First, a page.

By choosing not to follow up on last year's Galaxy S10e with a flat-screened and "affordable" member of the fast-approaching Galaxy S20 family, Samsung risked making it even harder for consumers to distinguish between three exceedingly similar high-end phones.
the "regular" S20 is expected to sport a significantly smaller curved display than the S20+ and S20 Ultra giants, the latter of which will differ from the former plus-sized model in many key ways and areas. We're talking everything from battery capacity to camera resolution, storage space, and according to a new rumor started by Max Weinbach on Twitter (who else?), a small but very important difference is to be expected in the build quality department as well.But
Samsung was initially under the impression that the Galaxy Note 10 and Note 10+ combine "stainless steel and glass" materials to "minimize bezel", a publicity claim made in a promotional video shortly after the two high-enders were unveiled back in August and repeated on the company's website.Some of the company's hardcore fans may still cringe at the memory of a marketing mishap that no one ever tried to justify or explain in any way. Somehow,
That was obviously not the case, and Samsung quickly edited its advertising copy, replacing "high-polish stainless steel" with "high-polish metal." Steel is not technically a metal, but an alloy of iron and carbon, while stainless steel is rarely used on smartphones. Instead, most handset manufacturers nowadays combine glass with aluminum, which is a metal often used in its own combination with various other metals, creating pretty strong alloys.
But aluminum alloys can't match the robustness and resistance to corrosion of stainless steel, which is why we're very excited to hear Samsung might finally be able to make the jump to a tougher, and yes, prettier exterior for its ultra-high-end devices. Of course, the Galaxy S20 Ultra will follow in the footsteps of a number of other mobile devices rocking a super-premium stainless steel frame, including the iPhone 11 Pro and Pro Max, the XS and XS Max, the iPhone X, LG V10, Nokia 8 Sirocco, and even the ancient iPhone 4.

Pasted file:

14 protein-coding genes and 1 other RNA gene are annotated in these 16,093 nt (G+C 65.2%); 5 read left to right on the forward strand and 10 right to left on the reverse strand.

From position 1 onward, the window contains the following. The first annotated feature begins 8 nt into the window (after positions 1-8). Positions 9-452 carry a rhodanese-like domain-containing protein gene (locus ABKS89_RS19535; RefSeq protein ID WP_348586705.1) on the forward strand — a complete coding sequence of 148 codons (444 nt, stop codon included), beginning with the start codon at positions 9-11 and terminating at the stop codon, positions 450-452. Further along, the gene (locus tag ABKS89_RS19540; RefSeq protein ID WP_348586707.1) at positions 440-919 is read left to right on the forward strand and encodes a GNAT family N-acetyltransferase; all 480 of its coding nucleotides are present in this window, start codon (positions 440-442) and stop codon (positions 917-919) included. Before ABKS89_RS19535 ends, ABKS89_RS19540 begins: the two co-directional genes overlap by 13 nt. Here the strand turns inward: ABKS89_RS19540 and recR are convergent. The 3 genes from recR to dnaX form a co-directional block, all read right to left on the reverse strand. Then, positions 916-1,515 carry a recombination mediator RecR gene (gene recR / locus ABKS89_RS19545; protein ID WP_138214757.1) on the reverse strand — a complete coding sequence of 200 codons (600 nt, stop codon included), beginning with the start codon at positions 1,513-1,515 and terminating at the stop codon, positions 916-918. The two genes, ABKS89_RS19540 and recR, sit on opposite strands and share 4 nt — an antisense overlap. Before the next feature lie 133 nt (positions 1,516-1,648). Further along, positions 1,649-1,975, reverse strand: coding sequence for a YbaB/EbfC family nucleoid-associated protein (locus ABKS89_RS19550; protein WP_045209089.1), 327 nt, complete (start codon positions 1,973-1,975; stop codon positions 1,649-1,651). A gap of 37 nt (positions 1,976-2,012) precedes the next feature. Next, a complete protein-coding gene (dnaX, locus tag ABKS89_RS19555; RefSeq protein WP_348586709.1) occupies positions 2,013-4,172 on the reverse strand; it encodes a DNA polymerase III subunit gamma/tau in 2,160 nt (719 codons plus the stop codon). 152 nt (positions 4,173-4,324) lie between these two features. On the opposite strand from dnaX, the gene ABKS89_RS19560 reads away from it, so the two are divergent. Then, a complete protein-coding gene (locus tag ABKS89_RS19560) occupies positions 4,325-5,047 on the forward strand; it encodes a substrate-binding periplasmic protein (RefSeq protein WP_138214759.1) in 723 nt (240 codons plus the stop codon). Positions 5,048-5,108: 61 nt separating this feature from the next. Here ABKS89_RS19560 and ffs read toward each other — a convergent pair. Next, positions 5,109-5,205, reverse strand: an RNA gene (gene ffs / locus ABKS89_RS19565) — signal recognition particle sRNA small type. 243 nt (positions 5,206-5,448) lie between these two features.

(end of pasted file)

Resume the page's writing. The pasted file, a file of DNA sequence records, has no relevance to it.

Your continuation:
Because stainless steel is heavier than aluminum, the S20 Ultra is tipped to weigh in at 221 grams vs. 188 grams for the S20+, 175 grams for the S10+, and 196 grams for the Note 10+. But if you also consider the massive 6.9-inch display of the S20 Ultra (compared to the 6.7-inch S20+) and its gargantuan 5,000mAh battery (compared to 4,500mAh capacity for the S20+ cell), that number almost starts to feel small. Especially when the 6.5-inch iPhone 11 Pro Max tips the scales at 226 grams in a similar stainless-steel-and-glass combo.
Still, the main thing expected to make the Galaxy S20 Ultra stand out from its siblings is an absolutely bonkers rear-facing camera system comprised of a 108MP main shooter, a 48MP telephoto sensor, a 12MP ultra-wide-angle lens, and a pair of Time-of-Flight sensors enabling neat 3D effects and advanced AR experiences. The 40MP single selfie snapper of the S20 Ultra also sounds pretty exciting, compared to the same old 10MP front-facing camera on the other two S20 variants as on 2019's Note 10 and S10-series devices.
What we don't know just yet is whether or not Samsung also has a ceramic version of any of its S20-series phones in the pipeline. The S10+, remember, comes in Ceramic Black and Ceramic White flavors in addition to white, black, blue, and pink glass models, but two special editions with two special build materials is probably a little too much to ask for just one flagship generation.